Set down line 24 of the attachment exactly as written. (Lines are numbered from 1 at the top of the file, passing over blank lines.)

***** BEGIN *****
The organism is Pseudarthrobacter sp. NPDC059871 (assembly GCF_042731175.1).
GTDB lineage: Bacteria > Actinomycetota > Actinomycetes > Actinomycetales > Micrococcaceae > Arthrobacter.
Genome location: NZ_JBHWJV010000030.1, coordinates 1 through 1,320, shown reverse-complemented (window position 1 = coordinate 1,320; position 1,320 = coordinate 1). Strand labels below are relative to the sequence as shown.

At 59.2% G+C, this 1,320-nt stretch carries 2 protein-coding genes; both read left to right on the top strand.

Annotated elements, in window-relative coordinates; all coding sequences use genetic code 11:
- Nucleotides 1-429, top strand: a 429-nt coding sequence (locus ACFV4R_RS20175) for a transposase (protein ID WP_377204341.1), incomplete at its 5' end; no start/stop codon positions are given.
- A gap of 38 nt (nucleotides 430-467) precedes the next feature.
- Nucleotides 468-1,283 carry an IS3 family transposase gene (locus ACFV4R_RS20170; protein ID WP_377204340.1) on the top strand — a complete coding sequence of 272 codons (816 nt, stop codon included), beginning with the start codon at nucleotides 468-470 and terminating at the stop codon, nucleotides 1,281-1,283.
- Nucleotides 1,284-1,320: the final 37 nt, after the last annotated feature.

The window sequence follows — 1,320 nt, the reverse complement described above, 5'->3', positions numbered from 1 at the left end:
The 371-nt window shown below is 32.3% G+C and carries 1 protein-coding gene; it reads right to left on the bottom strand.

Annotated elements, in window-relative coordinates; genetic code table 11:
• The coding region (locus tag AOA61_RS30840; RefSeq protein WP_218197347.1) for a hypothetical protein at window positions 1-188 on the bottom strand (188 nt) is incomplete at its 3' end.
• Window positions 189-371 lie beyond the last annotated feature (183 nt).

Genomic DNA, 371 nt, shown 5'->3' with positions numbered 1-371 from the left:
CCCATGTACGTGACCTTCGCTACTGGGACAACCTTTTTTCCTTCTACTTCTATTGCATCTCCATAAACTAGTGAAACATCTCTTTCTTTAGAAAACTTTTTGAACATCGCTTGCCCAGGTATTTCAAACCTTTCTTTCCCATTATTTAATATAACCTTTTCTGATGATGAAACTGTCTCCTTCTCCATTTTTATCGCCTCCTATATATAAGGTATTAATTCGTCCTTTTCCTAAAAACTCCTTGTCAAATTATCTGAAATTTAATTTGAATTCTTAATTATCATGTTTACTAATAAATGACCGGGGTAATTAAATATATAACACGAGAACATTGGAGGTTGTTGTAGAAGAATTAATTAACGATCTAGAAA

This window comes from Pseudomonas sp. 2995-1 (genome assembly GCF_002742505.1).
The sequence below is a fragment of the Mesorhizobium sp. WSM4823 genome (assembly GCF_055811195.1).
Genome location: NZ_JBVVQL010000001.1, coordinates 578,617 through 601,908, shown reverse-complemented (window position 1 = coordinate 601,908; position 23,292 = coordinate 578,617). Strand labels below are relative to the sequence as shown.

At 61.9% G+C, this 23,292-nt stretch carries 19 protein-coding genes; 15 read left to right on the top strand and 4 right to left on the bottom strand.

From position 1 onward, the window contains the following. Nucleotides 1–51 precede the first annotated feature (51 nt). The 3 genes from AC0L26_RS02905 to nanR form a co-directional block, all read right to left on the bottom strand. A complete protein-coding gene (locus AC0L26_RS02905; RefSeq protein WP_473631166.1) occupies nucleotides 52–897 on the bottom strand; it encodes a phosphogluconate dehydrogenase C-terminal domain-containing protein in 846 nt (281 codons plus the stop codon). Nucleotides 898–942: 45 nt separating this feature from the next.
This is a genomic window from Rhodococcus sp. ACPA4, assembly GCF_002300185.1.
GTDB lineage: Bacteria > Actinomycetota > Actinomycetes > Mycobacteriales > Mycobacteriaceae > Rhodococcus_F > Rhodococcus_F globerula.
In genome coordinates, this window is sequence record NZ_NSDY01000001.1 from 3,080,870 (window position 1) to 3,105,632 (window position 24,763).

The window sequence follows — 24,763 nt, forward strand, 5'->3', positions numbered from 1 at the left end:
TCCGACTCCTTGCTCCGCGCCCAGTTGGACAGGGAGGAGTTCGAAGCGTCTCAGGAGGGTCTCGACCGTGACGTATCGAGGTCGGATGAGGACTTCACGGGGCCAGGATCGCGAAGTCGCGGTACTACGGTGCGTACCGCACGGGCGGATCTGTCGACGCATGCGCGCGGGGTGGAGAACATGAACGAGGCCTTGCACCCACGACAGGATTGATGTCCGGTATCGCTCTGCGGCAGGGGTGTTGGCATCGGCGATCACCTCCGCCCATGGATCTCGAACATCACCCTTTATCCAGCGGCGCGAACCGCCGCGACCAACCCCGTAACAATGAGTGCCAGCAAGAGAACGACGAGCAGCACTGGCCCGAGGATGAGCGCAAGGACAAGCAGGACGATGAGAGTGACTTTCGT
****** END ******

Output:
In genome coordinates, this window is sequence record NZ_NSDY01000001.1 from 3,080,870 (window position 1) to 3,105,632 (window position 24,763).